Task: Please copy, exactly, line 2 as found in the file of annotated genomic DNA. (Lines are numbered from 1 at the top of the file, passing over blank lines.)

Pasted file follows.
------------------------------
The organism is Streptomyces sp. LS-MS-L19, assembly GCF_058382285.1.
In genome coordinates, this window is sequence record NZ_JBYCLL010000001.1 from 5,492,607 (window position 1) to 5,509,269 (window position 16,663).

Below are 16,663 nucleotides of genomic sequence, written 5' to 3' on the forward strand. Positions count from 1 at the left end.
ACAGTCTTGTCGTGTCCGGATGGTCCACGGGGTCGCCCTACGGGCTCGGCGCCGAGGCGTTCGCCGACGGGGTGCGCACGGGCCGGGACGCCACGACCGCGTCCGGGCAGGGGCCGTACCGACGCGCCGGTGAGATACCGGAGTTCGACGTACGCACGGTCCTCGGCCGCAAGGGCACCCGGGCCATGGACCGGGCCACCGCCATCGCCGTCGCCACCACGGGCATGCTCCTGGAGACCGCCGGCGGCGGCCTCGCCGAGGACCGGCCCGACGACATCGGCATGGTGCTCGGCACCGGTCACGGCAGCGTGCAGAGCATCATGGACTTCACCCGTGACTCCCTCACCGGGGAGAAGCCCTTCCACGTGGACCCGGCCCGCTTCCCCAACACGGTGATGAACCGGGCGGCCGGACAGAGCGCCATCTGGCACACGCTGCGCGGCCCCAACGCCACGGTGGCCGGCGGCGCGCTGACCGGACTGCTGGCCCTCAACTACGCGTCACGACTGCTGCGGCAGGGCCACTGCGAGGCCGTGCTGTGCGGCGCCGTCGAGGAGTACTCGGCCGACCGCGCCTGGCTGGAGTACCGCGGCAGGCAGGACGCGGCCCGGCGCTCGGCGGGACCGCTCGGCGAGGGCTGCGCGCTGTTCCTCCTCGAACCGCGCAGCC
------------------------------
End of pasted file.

In genome coordinates, this window is sequence record NZ_JBYCLL010000001.1 from 5,492,607 (window position 1) to 5,509,269 (window position 16,663).